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Thread: 11 Students Plotted To Kill Third-Grade Teacher

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    http://www.local6.com/news/15757528/detail.html

    One of the teacher's relatives said each child at Center Elementary School in Waycross had a job to do, including one assigned to wipe up the blood.

    The plot unraveled over the weekend when a student tipped off police, Local 6 reported.

    School officials said they never imagined that some of the 8- and 9-year-olds boys and girls at the school would think of bringing physical harm to a teacher, WJXT reported.

    "A plan had been developed amongst several of our third-grade students to allegedly do harm to their teacher," said Theresa Martin, of Ware County Schools. "It's shocking that they would think of this at their young age. I think that is probably the most shocking part for all of us," Martin said.

    In addition to the knife being found, the school officials said other students had duct tape, handcuffs, ribbon and a heavy crystal paperweight.

    The police chief in Waycross said that he believes the plan may have been developed because one of the students was punished with some sort of time out. However, that theory remains under investigation.

    "I can't believe that -- because he's a third-grader. You know, I cannot believe that. Especially, for here," said parent Doris Rowland.

    The children could face expulsion and criminal charges pending the investigation.

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    http://www.wjhnews.com/


    Young Center Suspects Could Be Arrested Today

    Third-Graders Who Plotted Against Teacher Could Face 'Unruly Child' Charges, Police Chief Says

    The arrests of as many as nine Center Elementary School third-graders who plotted to harm or kill their teacher at the school Friday are imminent, said police investigators.
    Police Chief Tony Tanner said this morning that he anticipates arrests being made today.
    Waycross police Monday concluded their investigation into a plot by nine children, boys and girls, to hurt their teacher with a knife Friday.
    "When the arrests are made, these children will be charged with being an unruly child," Tanner said. "I don't know what will happen then because of their age. It will be up to the juvenile judge. It's hard to say."
    The children's parents, Tanner said, did not know anything about the plot and have been extremely cooperative.
    "They are shocked, saddened and surprised," Tanner said. "This is their worst nightmare."
    None of the parents will likely be charged with anything. Tanner said that had the parents known prior to the incident, they could be charged with being a party to a crime or conspiracy.
    "None of these parents knew anything," Tanner said.
    The results of the police investigation have been turned over to District Attorney Rick Currie.
    Currie said this morning that the school system could take action against the students.
    "It's really up to the school," Currie said. "It is my understanding that the school will take action. My hands are pretty much tied."
    School officials, including Coleman, Dr. Wayne Badie, assistant superintendent in charge of student services, and Theresa Martin, public relations official, were in a meeting this morning at Center.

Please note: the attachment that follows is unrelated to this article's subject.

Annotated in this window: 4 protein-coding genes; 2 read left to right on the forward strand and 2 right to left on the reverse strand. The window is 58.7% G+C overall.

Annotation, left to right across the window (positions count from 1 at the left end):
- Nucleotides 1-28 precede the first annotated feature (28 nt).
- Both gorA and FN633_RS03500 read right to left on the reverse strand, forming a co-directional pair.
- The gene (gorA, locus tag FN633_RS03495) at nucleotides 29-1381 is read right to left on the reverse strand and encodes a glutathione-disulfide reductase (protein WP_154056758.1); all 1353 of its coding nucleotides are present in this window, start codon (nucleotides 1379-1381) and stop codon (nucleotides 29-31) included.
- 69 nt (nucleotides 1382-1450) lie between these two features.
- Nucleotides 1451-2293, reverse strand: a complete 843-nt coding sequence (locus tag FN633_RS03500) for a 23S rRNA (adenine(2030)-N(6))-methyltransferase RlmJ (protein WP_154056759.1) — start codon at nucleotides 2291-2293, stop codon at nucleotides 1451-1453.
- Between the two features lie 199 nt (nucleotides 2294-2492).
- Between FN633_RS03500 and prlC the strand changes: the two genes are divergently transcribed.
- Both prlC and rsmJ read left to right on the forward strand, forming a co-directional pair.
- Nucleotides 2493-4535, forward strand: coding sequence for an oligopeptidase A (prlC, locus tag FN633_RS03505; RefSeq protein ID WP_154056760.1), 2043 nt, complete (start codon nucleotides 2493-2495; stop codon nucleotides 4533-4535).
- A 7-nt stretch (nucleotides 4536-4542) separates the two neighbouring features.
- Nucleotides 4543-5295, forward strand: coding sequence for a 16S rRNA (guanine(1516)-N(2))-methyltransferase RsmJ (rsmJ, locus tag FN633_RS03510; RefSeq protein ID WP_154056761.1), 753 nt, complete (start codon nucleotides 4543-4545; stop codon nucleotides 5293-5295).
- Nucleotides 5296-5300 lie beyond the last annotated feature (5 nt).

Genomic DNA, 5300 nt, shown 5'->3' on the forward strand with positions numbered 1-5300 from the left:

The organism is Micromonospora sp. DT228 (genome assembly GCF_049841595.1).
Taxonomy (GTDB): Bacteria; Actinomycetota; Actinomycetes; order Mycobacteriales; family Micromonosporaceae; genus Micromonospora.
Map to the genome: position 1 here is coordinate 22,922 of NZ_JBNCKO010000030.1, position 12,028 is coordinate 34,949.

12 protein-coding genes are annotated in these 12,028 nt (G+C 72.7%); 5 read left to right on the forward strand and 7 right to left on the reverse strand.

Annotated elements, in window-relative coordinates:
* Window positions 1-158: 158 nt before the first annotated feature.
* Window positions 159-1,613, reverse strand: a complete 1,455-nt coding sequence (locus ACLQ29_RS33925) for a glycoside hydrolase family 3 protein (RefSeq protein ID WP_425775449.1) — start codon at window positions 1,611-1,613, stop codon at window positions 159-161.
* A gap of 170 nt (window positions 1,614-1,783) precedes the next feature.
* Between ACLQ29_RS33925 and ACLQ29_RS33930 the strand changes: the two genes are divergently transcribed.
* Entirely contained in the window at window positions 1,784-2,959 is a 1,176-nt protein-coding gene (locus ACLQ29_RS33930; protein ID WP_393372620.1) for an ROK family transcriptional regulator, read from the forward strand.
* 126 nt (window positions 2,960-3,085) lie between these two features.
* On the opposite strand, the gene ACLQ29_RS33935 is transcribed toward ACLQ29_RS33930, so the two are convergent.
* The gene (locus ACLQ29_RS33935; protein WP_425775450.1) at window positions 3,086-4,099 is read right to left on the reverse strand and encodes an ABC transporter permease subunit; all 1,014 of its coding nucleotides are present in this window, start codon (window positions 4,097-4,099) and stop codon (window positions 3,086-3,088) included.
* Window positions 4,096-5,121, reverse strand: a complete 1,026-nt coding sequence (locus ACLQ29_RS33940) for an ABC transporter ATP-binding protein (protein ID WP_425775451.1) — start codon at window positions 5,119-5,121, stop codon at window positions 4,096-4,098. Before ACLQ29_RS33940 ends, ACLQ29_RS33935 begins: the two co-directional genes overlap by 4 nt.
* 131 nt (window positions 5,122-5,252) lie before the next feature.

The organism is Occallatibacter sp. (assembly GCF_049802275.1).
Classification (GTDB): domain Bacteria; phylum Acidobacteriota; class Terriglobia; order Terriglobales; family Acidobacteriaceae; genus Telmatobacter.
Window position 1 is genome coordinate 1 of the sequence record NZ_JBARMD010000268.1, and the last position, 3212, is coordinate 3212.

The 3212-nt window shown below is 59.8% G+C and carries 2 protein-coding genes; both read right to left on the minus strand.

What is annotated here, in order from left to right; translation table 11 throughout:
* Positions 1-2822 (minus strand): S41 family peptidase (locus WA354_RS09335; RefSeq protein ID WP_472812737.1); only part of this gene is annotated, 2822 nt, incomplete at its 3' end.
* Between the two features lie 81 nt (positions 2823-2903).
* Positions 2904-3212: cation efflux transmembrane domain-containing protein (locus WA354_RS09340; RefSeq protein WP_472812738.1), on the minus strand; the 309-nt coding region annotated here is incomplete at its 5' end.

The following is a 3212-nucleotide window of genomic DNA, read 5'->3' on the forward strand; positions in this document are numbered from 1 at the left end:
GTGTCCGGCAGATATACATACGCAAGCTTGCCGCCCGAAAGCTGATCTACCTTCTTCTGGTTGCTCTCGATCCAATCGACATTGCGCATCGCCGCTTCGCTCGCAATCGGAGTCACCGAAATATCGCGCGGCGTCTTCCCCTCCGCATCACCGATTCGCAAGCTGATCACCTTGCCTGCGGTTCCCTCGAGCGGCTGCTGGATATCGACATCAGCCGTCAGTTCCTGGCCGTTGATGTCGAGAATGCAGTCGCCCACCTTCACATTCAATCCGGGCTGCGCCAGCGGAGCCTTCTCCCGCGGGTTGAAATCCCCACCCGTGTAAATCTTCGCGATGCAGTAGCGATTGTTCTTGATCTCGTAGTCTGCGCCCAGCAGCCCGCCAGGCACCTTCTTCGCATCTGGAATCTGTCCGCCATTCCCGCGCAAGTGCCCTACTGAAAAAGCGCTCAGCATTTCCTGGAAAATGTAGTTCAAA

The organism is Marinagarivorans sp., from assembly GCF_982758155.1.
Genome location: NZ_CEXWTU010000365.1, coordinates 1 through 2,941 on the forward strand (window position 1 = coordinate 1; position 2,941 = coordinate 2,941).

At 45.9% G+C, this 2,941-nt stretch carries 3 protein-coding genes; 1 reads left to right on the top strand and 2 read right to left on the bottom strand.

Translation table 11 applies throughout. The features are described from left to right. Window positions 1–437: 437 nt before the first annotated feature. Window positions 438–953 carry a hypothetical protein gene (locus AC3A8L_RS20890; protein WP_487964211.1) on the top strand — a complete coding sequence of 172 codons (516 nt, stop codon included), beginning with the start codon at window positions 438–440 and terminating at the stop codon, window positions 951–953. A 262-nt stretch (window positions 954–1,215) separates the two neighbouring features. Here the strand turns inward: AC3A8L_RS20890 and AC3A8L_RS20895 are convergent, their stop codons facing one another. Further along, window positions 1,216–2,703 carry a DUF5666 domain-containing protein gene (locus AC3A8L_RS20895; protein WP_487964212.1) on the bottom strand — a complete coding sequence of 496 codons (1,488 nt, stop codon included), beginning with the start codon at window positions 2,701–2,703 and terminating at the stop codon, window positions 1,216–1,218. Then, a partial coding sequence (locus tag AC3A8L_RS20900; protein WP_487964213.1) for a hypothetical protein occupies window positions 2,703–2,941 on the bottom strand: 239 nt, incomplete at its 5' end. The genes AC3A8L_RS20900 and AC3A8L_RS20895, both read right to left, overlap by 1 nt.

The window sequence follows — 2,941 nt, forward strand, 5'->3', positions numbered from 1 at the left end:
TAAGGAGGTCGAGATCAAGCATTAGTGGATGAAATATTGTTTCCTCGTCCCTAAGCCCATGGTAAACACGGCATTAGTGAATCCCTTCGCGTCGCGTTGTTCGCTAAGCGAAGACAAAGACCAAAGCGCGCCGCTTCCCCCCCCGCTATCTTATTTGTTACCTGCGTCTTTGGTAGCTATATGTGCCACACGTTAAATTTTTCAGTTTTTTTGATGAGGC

Martin said prior to the start of the meeting she did not have anything new to release but hoped to gain information later today.
    Dr. Joseph Barrow, Ware school superintendent, has been in Atlanta on unrelated business for the past two days, school officials said.
    Police investigators, Badie and Coleman met with parents of the student suspects - and with the students - at Center throughout the day Monday.
    Martin said Monday that those conferences would lead to a determination of the fate of the students, and whether that would include expulsion or suspension.
    "I'm quite sure that they are not (in school today), said Tanner, the police chief.
    A classmate reported seeing a knife in a student's possession at the school at about 7:30 Friday morning, prior to the start of the school day, and an investigation led by Principal Angie Coleman ensued.
    It was discovered that the students of Belle Carter - a third grader teacher whose class includes children with disabilities including ADD (attention deficit disorder), DDD (delayed development disorder) and hyperactivity - planned to harm her.
    Confiscated were a serrated blade steak knife (broken), handcuffs and duct tape, said police and school officials.
    Tanner said everyone took the situation seriously. He said it was believed the children's decision to harm the teacher was made some time last week. He said the motive may have been to exact revenge on Carter after she disciplined a girl in her classroom for "standing on a chair."
    Currie explained that when a young child - such as age 8 or 9 - commits a crime that is considered an "adult offense," the child is usually released to the parents.
    Currie said he isn't sure what kind of facility the state has to house an 8- or 9-year-old child. They cannot be handled through the court system because they have to be 13.
    "And these kids are well under that," Currie said. "The juvenile court can charge them and declare them delinquents."
    Currie said he is not sure what will be decided insofar as the students being allowed at some point to return to school.
    "When we have a child who commits a sex offense, we sometimes require that they not be around children so that we won't have a repeat. But that is not the case here."